The next twelve years seems to be non-existent for Vilma followers as there were no entries from Vilma Santos in these years. There were no films that stands out compare to the high caliber films entered during the peak of the Vilma-Nora rivalry. There are six films that were praised by the critics though, Chito Rono‘s films Nasaan ang Puso (1997) and Bagong Buwan (2001), Marilou Diaz-Abaya’s Jose Rizal (1998) and Muro-ami (1999) and Laurice Guillen’s Tanging Yaman (2000). In the acting category, only Elizabeth Oropesa win in 1999 for Bulaklak ng Maynila and Gloria Romero’s win in 2000 for Tanging Yaman stands out.
By 2002, it was déjà vu all over again, Vilma Santos convinced by many as a sure bet for the best actress lost again for her festival entry, Dekada 70. The award was given to Ara Mina for her supposed to be supporting role in the very first Mano Po. Dekada will dominate the awards race the following year, Vilma will win several best actress awards. Vilma’s co-star, Piolo Pascual will win all the best supporting actor making him a grand slam winner. The next year, Crying Ladies, starring Sharon Cuneta, Hilda Koronel and Angel Aquino won the best picture, best actor for Eric Quizon, best supporting actress for Hilda while Maricel Soriano snatched the best actress for Filipinas. The next year, Vilma came back again with Regal’s third installment to the Mano Po series. Titled, Mano Po 3: My Love and directed by Joel Lamangan, the film won best picture and the lead acting for Vilma and Christopher De Leon. Cesar Montano’s self-produced and directed film, Panaghoy sa Suba won best actor.
No Vilma Santos or Nora Aunor films the next five years. Vilma visibly concentrated with her political career and Nora retired in the United States. The film festival continued its annual fan fare with some memorable films. Zsazsa Padilla and Cherry Pie Picache continued the Mano Po series with a comedy, Ako Legal Wife, Mano Po 4 won the female acting awards in 2005. Judy Ann Santos comedy film, directed Joey Reyes, Kasal, Kasali, Kasalo top the 2006 festival. Maricel Soriano received another best actress the following year for Bahay Kubo, The Pinoy Mano Po. Anne Curtis arrived in the big league as she wins best actress for Baler in 2008 and then this year, Bong Revilla won best actor for Ang Panday and Sharon Cuneta best actor for Mano Po 6: A Mother’s Love, both first time winner.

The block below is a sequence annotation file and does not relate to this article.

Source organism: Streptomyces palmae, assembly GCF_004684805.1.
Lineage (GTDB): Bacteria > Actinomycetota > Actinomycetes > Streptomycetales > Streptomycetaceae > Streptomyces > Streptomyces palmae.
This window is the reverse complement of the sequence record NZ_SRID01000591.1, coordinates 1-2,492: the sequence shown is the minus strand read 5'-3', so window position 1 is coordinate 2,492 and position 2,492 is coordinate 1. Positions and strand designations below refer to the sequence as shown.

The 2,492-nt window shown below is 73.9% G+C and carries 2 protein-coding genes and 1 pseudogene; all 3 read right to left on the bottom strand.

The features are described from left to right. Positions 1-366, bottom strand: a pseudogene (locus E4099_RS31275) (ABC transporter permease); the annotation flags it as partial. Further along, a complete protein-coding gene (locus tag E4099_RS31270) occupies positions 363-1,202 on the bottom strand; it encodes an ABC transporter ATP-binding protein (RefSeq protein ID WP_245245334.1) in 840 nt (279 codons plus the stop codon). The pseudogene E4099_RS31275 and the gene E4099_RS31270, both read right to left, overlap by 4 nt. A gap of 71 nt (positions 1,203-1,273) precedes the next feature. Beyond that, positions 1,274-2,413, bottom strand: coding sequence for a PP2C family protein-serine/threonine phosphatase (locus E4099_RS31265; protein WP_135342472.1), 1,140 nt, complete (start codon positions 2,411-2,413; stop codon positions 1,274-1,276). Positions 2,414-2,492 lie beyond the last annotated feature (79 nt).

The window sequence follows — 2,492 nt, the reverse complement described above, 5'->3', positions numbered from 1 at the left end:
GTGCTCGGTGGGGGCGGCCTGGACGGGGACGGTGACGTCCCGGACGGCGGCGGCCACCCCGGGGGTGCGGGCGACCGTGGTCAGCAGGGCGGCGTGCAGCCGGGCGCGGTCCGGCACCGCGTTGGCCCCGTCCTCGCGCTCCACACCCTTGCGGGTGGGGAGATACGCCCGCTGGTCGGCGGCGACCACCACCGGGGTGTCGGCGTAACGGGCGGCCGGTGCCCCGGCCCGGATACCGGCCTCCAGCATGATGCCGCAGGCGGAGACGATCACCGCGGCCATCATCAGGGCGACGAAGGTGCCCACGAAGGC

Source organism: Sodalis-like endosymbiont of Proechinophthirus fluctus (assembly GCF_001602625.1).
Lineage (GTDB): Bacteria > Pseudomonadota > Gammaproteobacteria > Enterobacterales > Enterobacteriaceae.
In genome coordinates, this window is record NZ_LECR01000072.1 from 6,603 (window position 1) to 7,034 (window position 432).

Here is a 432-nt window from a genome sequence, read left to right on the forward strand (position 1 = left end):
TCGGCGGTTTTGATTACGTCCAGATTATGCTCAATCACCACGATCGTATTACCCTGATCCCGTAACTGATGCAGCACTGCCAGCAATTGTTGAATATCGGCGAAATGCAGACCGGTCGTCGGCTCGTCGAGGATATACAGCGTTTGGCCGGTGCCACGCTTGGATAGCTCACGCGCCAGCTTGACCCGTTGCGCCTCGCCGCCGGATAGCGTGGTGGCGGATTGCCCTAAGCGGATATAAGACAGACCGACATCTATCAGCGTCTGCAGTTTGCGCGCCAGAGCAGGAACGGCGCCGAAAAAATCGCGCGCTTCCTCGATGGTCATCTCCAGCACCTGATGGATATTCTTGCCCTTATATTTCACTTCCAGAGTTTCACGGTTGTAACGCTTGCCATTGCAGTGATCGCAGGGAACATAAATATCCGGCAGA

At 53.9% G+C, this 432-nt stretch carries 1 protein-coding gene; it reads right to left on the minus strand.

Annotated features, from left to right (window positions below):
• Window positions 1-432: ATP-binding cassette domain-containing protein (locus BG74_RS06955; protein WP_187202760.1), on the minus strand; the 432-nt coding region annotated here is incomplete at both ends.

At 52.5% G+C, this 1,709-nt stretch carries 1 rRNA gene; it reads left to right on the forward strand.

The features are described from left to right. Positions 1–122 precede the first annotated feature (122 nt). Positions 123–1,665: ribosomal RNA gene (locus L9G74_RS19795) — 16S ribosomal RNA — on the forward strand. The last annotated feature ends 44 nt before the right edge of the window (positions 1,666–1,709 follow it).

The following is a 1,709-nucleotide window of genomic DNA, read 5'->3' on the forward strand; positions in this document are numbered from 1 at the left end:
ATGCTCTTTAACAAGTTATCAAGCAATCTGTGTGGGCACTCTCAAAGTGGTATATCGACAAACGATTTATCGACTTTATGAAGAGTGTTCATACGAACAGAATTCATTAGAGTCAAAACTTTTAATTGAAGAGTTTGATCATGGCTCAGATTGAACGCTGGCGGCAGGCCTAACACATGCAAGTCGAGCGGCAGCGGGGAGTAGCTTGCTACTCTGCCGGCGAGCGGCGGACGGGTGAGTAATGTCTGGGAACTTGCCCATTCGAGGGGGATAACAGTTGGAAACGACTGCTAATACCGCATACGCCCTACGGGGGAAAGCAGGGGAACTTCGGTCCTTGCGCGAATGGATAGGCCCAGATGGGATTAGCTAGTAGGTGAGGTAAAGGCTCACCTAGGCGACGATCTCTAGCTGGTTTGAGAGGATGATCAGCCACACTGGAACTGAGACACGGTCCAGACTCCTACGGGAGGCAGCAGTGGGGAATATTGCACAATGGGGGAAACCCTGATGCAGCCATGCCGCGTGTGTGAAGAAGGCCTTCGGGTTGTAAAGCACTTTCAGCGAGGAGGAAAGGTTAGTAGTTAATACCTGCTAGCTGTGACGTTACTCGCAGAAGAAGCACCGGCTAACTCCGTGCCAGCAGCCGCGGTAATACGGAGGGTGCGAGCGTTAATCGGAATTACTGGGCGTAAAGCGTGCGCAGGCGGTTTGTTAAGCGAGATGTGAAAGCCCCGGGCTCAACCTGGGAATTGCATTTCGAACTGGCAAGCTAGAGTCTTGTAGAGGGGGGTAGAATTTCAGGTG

Vilma Santos’ MMFF Best Actress from 1975 to 2008
For some, Vilma Santos MMFF recognitions in terms of awards wasn’t as significant compare to lets say, her number of URIAN or FAMAS awards but all the shortcomings were forgotten when you think about the successful recorded revenue of her festival entries. From Burlesk Queen, Rubia Servios, Karma, Langis at Tubig and to her last one, Mano Po 3, all did very well. At the end of the day, producers would still prefer a little profit than trophies. – RV